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Finance Ministry rejects plan to impose safeguard duty on optical fibre

The finance ministry has rejected a recommendation by the Directorate General of Trade Remedies (DGTR) under the commerce ministry to impose a 10% safeguard duty on importing single-mode optical fibre that is used mainly to provide broadband services.

“The central government examined the recommendation of the designated authority (DGTR) and decided not to impose the safeguard measure,” India informed the World Trade Organization (WTO) on 30 March.

Domestic producers Sterlite Technologies Ltd and Birla Furukawa Fibre Optics Pvt. Ltd had complained about the surge in fibre imports in July 2019.

The DGTR investigated the matter and, in August 2020, recommended a 10% safeguard duty for one year to protect the domestic industry from serious injury caused by increased imports.

Optical fibre is imported from countries, including China, Japan, the US and South Korea. Imports of optical fibre increased by 271% in 2018-19 and 243% in January 2019 to June 2019 from the base year 2016-17. In 2020, China remained the top exporter of optical fibre to India, followed by Japan, South Korea and the US.

While anti-dumping duty is imposed against a specific country if there is a sudden drop in the price of an imported item, safeguard duty is not country-specific, and a sudden surge in imports irrespective of a price drop is considered to be a fit case to safeguard interests of domestic industry.

The applicants had submitted that imports of optical fibre increased significantly in 2018-19 and had remained at the increased levels in the most recent period of January-June 2019.

They claimed that they were not able to compete with the imports and regain their market share, forcing them to close down or keep part of their production facilities idle, and requested imposition of provisional safeguard duty to mitigate their injury.

They also submitted that “unforeseen developments” such as the decline in demand in the Chinese optical fibre market; an anti-dumping duty imposed by China on optical fibre imported from India, the US and Japan; policy restrictions imposed by countries like the US and Australia on import of telecom equipment from China and global overcapacity fuelled the sudden surge in imports to India.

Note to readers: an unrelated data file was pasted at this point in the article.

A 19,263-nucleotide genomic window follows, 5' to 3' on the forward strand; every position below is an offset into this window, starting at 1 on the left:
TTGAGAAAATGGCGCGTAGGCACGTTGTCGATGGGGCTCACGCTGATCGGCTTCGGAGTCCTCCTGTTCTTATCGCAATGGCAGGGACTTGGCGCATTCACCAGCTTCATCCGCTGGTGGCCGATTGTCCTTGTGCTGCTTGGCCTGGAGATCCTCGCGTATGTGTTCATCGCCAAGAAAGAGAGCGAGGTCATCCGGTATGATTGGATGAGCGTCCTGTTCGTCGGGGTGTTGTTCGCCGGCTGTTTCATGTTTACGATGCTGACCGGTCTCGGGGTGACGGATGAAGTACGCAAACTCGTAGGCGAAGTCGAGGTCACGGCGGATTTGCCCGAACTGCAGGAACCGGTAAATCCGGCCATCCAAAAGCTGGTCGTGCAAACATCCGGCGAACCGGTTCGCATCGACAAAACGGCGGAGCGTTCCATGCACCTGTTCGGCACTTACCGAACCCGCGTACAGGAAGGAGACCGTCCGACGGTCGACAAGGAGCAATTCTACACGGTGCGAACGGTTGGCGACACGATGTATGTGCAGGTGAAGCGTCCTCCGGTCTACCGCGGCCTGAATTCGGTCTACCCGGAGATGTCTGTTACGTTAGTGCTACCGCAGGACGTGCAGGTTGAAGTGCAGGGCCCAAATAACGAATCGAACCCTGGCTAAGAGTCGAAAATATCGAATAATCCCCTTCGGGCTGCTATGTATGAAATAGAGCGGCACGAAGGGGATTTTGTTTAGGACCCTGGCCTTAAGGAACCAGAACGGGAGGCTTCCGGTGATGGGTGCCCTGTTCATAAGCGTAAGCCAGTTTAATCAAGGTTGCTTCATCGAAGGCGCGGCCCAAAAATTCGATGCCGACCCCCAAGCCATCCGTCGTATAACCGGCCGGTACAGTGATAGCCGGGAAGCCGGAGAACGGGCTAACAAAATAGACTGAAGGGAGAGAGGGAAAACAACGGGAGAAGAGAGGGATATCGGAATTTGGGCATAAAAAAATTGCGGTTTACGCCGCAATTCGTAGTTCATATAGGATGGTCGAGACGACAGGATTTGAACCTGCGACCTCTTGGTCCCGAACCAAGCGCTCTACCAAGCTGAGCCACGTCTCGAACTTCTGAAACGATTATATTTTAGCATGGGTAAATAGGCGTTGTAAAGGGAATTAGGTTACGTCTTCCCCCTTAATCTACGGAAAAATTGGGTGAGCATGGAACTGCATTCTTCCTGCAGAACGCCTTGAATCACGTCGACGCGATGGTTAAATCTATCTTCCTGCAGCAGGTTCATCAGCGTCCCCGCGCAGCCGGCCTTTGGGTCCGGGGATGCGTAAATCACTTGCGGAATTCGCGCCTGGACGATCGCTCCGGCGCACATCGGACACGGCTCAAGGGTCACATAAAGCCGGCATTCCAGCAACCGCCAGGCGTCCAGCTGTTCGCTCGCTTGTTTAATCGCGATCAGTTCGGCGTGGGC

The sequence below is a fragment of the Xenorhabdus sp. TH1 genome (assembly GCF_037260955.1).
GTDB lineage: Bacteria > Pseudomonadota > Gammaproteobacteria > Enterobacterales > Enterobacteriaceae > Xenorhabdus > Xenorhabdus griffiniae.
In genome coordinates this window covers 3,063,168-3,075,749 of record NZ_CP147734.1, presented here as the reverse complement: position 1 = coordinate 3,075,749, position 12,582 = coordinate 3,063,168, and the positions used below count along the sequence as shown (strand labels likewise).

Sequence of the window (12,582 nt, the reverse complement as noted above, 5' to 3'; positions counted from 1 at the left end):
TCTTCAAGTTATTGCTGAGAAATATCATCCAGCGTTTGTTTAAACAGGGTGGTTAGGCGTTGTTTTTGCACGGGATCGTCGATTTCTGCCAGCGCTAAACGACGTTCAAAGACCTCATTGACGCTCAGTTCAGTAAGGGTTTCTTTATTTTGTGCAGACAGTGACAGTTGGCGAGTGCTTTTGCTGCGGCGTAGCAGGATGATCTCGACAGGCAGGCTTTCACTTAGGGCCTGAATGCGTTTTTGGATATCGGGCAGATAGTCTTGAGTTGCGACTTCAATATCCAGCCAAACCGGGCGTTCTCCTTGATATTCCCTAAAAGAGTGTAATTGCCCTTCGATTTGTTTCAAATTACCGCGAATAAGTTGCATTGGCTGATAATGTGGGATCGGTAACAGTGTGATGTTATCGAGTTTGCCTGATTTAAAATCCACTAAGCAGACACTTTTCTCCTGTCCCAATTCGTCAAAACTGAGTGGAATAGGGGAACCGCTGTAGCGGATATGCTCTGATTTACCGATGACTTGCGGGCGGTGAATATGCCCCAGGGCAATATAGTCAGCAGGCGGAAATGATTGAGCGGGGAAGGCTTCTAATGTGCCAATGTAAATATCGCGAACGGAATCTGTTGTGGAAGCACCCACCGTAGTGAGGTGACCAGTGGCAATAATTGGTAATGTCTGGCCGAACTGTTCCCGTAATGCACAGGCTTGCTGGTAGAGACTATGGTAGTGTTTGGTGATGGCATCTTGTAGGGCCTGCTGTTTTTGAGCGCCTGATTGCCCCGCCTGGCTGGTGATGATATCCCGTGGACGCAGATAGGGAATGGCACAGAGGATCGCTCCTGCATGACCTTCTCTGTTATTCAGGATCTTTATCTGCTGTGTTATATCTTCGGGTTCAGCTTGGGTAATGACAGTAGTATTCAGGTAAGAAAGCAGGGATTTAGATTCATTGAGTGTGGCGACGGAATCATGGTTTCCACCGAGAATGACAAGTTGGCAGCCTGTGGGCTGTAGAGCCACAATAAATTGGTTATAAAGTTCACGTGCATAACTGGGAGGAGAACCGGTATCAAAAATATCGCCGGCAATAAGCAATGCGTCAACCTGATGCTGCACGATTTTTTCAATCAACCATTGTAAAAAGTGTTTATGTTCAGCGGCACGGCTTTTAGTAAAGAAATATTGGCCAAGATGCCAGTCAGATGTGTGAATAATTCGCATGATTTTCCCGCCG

Japan’s Sumitomo Electric Industries Ltd, however, submitted that there are no critical circumstances for imposition of safeguard duty.

It said while there was a surge in imports in the September quarter of 2018-19, the imports substantially declined later.

“Insufficiency in showing increased imports, as imports from all countries, including Japan, does not show an increasing trend. The injury, if any, being caused to the domestic industry is only on account of surge in imports from China,” it said.
The Japanese government, in fact, submitted that imposing safeguard measures would frustrate India’s digital infrastructure development projects as such duties would not be in the national interest.

However, DGTR concluded that the period of decline in market share of the domestic industry sales, capacity utilization and profitability directly coincide with the period when there was a sudden and significant surge in imports and the recent decline in demand and, consequently, in imports could be a temporary phenomenon, and such a decline that cannot be confirmed as long-lasting phenomena, cannot undo the damage of the previous increase in imports.

“Thus, the overcapacity created in 2018-19, coupled with decreased demand forced the Single mode optical fibre manufacturers to look for new avenues to offload their excess production. At the same time, the announcement of the New Digital Communications Policy, 2018, by the government of India, focusing on widespread digitization in India along with the announcement of the launch of fibre-to-the-home (FTTH) services by Reliance Jio, created huge demand possibility in India, thereby making it a very lucrative export target during 2018-19,” it added. Livemint

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